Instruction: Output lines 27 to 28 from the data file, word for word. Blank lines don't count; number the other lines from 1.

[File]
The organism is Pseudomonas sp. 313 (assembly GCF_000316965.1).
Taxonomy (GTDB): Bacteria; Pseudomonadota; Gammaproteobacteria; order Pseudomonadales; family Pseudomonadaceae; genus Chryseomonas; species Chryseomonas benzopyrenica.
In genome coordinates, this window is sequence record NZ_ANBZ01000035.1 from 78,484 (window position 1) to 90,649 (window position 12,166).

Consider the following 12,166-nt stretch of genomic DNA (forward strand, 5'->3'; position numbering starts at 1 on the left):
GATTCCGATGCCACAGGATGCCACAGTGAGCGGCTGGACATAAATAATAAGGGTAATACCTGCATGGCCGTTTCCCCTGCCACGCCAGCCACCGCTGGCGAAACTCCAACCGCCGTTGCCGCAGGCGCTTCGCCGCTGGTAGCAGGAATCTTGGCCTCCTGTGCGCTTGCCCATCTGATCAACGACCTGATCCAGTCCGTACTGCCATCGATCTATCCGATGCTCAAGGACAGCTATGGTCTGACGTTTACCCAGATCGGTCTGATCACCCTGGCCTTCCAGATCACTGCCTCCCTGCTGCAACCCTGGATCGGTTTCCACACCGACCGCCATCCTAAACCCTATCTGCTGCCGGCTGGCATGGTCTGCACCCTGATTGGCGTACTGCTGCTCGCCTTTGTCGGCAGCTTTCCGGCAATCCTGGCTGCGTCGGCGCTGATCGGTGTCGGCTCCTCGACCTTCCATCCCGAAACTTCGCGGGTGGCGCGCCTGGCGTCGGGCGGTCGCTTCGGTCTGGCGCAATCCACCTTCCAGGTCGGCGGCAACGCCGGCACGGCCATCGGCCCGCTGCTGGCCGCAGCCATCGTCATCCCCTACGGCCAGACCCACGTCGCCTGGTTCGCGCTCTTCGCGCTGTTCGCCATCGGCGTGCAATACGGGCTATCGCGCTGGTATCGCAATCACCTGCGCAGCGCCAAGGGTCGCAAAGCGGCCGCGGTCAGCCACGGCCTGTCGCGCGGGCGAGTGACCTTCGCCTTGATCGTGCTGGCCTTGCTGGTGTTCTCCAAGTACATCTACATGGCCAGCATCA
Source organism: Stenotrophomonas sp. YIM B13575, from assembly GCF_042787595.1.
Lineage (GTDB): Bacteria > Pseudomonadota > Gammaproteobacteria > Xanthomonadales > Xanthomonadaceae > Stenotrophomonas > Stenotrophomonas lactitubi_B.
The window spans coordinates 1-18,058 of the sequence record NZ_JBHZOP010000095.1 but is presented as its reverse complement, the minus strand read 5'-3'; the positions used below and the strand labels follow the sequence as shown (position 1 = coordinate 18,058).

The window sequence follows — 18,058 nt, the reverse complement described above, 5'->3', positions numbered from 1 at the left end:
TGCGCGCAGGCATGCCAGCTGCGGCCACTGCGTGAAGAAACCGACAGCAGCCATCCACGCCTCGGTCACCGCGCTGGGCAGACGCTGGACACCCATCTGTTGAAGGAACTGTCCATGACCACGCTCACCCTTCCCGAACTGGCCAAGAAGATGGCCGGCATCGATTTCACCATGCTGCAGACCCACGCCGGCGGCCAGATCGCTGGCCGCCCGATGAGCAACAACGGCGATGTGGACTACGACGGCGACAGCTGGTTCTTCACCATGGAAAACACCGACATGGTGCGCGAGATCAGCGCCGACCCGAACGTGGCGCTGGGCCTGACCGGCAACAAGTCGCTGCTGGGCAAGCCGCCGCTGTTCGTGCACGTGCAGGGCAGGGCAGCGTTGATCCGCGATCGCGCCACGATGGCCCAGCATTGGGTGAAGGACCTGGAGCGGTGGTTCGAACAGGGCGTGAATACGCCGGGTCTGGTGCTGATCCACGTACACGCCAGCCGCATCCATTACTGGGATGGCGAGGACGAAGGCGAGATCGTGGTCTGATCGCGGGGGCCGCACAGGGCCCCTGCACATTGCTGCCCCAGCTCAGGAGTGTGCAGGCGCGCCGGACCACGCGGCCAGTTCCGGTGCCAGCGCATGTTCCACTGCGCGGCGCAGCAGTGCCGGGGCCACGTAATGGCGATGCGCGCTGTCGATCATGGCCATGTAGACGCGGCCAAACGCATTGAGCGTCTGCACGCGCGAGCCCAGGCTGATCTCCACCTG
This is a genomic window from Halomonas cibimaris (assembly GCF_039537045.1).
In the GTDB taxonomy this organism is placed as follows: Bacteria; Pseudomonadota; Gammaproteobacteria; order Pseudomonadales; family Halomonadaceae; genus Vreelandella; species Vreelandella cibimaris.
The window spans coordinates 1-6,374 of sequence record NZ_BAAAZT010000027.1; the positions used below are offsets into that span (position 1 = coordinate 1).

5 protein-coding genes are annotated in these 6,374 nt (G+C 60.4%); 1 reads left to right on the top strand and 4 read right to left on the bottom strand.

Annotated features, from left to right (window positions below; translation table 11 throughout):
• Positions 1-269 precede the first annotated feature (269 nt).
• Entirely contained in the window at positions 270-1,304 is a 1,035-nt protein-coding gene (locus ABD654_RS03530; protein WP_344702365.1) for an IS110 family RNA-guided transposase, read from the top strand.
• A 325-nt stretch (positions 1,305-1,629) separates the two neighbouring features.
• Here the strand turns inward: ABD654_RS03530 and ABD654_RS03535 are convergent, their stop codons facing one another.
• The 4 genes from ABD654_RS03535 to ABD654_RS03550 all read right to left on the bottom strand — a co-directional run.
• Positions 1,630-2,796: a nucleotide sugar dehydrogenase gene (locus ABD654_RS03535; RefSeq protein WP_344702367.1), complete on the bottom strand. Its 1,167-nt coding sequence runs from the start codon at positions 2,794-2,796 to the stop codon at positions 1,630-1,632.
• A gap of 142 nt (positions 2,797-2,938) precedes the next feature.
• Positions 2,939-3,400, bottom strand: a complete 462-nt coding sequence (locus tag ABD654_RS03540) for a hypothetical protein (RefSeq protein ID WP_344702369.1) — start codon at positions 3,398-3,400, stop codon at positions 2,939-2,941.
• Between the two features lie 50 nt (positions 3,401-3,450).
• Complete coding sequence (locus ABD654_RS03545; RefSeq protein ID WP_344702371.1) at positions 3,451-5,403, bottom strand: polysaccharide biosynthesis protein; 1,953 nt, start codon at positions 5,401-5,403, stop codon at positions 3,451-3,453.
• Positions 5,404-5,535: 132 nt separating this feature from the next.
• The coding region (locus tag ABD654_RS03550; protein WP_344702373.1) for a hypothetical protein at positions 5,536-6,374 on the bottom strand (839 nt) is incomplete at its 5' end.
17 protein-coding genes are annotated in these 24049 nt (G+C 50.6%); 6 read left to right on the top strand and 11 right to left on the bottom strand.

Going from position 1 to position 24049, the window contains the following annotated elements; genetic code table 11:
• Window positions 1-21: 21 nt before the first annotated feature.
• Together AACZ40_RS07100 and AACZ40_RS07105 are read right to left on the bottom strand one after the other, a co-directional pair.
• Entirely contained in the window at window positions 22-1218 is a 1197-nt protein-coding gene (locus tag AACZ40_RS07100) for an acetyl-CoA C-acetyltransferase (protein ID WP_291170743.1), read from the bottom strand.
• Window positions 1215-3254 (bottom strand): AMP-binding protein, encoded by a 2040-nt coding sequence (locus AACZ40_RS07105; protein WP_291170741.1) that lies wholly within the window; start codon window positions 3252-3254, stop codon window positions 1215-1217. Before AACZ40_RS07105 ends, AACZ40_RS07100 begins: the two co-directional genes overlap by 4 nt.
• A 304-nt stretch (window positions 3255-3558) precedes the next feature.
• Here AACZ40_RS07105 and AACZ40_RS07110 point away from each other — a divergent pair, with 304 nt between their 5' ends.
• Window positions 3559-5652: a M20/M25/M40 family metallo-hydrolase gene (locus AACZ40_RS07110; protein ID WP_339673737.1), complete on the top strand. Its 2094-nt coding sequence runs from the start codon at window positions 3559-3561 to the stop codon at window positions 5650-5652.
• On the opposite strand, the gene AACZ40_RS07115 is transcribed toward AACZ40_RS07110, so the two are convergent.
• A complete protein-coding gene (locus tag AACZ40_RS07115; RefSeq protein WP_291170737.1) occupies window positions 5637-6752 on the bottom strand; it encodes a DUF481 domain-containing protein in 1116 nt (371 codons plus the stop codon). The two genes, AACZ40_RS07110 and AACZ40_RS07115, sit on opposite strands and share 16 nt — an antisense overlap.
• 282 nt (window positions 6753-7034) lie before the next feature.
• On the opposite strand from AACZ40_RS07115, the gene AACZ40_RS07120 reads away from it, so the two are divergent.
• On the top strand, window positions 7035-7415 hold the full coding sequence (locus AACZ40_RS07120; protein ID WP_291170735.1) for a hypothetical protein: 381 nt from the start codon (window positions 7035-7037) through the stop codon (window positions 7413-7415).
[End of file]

• The coding region (locus tag ABD654_RS03550; protein WP_344702373.1) for a hypothetical protein at positions 5,536-6,374 on the bottom strand (839 nt) is incomplete at its 5' end.
17 protein-coding genes are annotated in these 24049 nt (G+C 50.6%); 6 read left to right on the top strand and 11 right to left on the bottom strand.